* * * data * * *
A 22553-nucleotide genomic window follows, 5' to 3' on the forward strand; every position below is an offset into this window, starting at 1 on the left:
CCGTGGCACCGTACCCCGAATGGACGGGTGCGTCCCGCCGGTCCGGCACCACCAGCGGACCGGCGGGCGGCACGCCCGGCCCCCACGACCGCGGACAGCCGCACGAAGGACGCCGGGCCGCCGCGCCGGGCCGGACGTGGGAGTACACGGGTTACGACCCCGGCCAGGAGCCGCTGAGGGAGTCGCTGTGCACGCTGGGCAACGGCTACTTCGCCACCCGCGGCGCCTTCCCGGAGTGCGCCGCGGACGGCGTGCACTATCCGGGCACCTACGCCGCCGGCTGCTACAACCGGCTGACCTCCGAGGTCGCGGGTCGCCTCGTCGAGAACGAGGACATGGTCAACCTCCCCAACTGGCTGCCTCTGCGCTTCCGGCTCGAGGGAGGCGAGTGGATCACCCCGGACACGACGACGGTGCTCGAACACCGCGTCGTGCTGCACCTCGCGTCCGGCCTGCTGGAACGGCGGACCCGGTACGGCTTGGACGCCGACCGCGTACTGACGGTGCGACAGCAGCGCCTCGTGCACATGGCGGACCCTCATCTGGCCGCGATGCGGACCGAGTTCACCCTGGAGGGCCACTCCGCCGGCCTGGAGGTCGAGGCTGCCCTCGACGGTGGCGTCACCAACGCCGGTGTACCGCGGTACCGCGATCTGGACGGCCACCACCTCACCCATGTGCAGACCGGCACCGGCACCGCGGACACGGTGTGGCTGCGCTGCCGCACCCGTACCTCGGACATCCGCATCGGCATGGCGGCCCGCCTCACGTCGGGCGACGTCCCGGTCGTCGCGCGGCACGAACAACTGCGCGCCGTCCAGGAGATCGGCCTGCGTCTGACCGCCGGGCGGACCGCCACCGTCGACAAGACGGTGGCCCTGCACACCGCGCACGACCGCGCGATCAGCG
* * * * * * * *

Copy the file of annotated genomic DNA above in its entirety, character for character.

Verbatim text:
A 22553-nucleotide genomic window follows, 5' to 3' on the forward strand; every position below is an offset into this window, starting at 1 on the left:
CCGTGGCACCGTACCCCGAATGGACGGGTGCGTCCCGCCGGTCCGGCACCACCAGCGGACCGGCGGGCGGCACGCCCGGCCCCCACGACCGCGGACAGCCGCACGAAGGACGCCGGGCCGCCGCGCCGGGCCGGACGTGGGAGTACACGGGTTACGACCCCGGCCAGGAGCCGCTGAGGGAGTCGCTGTGCACGCTGGGCAACGGCTACTTCGCCACCCGCGGCGCCTTCCCGGAGTGCGCCGCGGACGGCGTGCACTATCCGGGCACCTACGCCGCCGGCTGCTACAACCGGCTGACCTCCGAGGTCGCGGGTCGCCTCGTCGAGAACGAGGACATGGTCAACCTCCCCAACTGGCTGCCTCTGCGCTTCCGGCTCGAGGGAGGCGAGTGGATCACCCCGGACACGACGACGGTGCTCGAACACCGCGTCGTGCTGCACCTCGCGTCCGGCCTGCTGGAACGGCGGACCCGGTACGGCTTGGACGCCGACCGCGTACTGACGGTGCGACAGCAGCGCCTCGTGCACATGGCGGACCCTCATCTGGCCGCGATGCGGACCGAGTTCACCCTGGAGGGCCACTCCGCCGGCCTGGAGGTCGAGGCTGCCCTCGACGGTGGCGTCACCAACGCCGGTGTACCGCGGTACCGCGATCTGGACGGCCACCACCTCACCCATGTGCAGACCGGCACCGGCACCGCGGACACGGTGTGGCTGCGCTGCCGCACCCGTACCTCGGACATCCGCATCGGCATGGCGGCCCGCCTCACGTCGGGCGACGTCCCGGTCGTCGCGCGGCACGAACAACTGCGCGCCGTCCAGGAGATCGGCCTGCGTCTGACCGCCGGGCGGACCGCCACCGTCGACAAGACGGTGGCCCTGCACACCGCGCACGACCGCGCGATCAGCG